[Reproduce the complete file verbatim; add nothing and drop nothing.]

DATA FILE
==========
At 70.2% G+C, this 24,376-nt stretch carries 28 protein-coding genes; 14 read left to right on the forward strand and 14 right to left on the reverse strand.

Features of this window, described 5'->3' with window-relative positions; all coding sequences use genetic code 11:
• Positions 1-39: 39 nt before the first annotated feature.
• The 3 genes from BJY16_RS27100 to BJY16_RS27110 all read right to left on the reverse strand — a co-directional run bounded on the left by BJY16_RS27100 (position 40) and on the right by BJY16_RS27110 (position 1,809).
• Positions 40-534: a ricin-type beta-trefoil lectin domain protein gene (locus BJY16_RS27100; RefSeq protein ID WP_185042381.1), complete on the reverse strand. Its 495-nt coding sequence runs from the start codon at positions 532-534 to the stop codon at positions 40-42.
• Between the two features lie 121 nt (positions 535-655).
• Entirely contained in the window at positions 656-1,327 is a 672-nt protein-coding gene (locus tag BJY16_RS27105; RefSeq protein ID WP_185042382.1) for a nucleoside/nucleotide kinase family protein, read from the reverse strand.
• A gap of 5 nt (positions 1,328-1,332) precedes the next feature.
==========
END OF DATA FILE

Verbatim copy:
At 70.2% G+C, this 24,376-nt stretch carries 28 protein-coding genes; 14 read left to right on the forward strand and 14 right to left on the reverse strand.

Features of this window, described 5'->3' with window-relative positions; all coding sequences use genetic code 11:
• Positions 1-39: 39 nt before the first annotated feature.
• The 3 genes from BJY16_RS27100 to BJY16_RS27110 all read right to left on the reverse strand — a co-directional run bounded on the left by BJY16_RS27100 (position 40) and on the right by BJY16_RS27110 (position 1,809).
• Positions 40-534: a ricin-type beta-trefoil lectin domain protein gene (locus BJY16_RS27100; RefSeq protein ID WP_185042381.1), complete on the reverse strand. Its 495-nt coding sequence runs from the start codon at positions 532-534 to the stop codon at positions 40-42.
• Between the two features lie 121 nt (positions 535-655).
• Entirely contained in the window at positions 656-1,327 is a 672-nt protein-coding gene (locus tag BJY16_RS27105; RefSeq protein ID WP_185042382.1) for a nucleoside/nucleotide kinase family protein, read from the reverse strand.
• A gap of 5 nt (positions 1,328-1,332) precedes the next feature.